On-line Books at Columbia
Early Findings on Use, Satisfaction, and Effect
Mary Summerfield and Carol A. Mandel
with Paul Kantor, Consultant
The Online Books Evaluation Project at Columbia University explores the potential for on-line books to become significant resources in academic libraries by analyzing (1) the Columbia community's adoption of and reaction to various on-line books and delivery system features provided by the libraries over the period of the project; (2) the relative life-cycle costs of producing, owning, and using on-line books and their print counterparts; and (3) the implications of intellectual property regulations and traditions of scholarly communications and publishing for the on-line format.
On-line books might enhance the scholarly processes of research, dissemination of findings, teaching, and learning. Alternatively, or in addition, they might enable publishers, libraries, and scholars to reduce the costs of disseminating and using scholarship. For example:
• If the scholarly community were prepared to use some or all categories of books for some or all purposes in an on-line format instead of a print format, publishers, libraries, and bookstores might be able to trim costs as well as enhance access to these books.
• If on-line books made scholars more efficient or effective in their work of research, teaching, and learning so as to enhance revenues or reduce operating costs for their institutions, on-line books might be worth adopting even if they were no less costly than print books.
• If an on-line format became standard, publishers could offer low-cost on-line access to institutions that would not normally have purchased print copies, thus expanding both convenient access to scholarship to faculty and students at those institutions and publishers' revenues from these books.
This paper focuses on user response to on-line books and reports on:
1. the conceptual framework for the project
2. background information on the status of the collection and other relevant project elements, particularly design considerations
3. the methodology for measuring adoption of on-line books by the Columbia community
4. early findings on use of on-line books and other on-line resources
5. early findings on attitudes toward on-line books
The variables representing usage of a system of scholarly communication and research are both effects and causes. Since scholars, the users of the system, are highly intelligent and adaptive, the effect of the system will influence their behavior, establishing a kind of feedback loop. As the diagram in Figure 17.1 shows, there are two key loops. The upper one, shown by the dark arrows, reflects an idealized picture of university administration. In this picture, the features of any system are adjusted so that, when used by faculty and students, they improve institutional effectiveness. This adjustment occurs in the context of continual adaptation on the part of the users of the system, as shown by the lighter colored arrows in the lower feedback loop.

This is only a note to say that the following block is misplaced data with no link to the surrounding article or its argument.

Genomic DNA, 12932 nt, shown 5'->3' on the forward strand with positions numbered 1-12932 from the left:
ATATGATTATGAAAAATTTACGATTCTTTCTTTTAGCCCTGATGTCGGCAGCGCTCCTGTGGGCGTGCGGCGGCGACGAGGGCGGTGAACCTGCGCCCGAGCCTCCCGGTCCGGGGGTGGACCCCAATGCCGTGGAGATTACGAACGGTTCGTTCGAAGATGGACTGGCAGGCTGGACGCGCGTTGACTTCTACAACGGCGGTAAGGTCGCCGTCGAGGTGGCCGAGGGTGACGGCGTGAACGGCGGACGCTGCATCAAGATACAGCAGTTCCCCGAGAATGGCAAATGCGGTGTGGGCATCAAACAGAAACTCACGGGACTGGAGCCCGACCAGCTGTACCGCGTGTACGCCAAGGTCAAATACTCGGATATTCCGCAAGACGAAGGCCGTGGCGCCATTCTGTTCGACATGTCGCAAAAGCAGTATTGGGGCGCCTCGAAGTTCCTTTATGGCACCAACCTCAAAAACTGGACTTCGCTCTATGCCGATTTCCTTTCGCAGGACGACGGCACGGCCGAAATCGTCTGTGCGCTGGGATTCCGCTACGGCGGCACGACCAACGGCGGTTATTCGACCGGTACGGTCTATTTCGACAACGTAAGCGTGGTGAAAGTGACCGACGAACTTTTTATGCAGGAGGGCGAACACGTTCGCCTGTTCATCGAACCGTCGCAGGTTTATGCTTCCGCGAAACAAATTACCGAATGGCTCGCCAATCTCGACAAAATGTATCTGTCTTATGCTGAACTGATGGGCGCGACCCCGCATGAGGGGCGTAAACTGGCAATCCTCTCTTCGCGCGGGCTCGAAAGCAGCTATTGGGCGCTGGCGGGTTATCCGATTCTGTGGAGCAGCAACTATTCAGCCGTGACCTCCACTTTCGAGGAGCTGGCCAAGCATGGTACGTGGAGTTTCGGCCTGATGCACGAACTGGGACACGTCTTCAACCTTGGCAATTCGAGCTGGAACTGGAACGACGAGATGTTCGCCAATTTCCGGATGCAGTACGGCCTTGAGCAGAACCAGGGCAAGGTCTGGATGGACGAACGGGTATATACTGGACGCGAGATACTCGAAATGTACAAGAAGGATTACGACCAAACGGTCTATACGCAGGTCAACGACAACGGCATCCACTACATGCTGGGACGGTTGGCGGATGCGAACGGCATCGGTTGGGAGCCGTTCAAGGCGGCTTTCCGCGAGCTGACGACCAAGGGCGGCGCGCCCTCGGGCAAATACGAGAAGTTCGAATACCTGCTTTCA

These feedback loops are constrained by the continual change of the environment, which affects the expectations and activities of the users, affects the kind of features that can be built into the system, and affects the very management that is bringing the system into existence. The dotted arrows show this interaction.
Our primary research goal, in relation to users, uses, and impacts, is to understand these relationships, using data gathered by library circulation systems, Internet servers, and surveys and interviews of users themselves.
The On-line Books Collection
The project began formal activity in January 1995. However, discussions with publishers began in 1993, if not earlier. As noted in the project's Analytical Principles and Design document, "The Online Books Evaluation Project is a component of the developing digital library at Columbia University. As part of its digital library effort, the Columbia University Libraries is acquiring a variety of reference and monographic books in electronic format to be included on the campus network; in most cases, those books will be available only to members of the Columbia community. Some of the books are being purchased; others are being provided on a pilot project basis by publishers who are seeking to understand how the academic community will use online books if they become more widely available in the future."
Design of the On-line Books Collection
When this project was proposed, the World Wide Web was just emerging, and we expected to develop custom SGML browsers, just as other on-line projects were doing at the time. However, by the time the project was ready to mount books on-line, the Web seemed the best delivery system for maximizing availability of the books to scholars.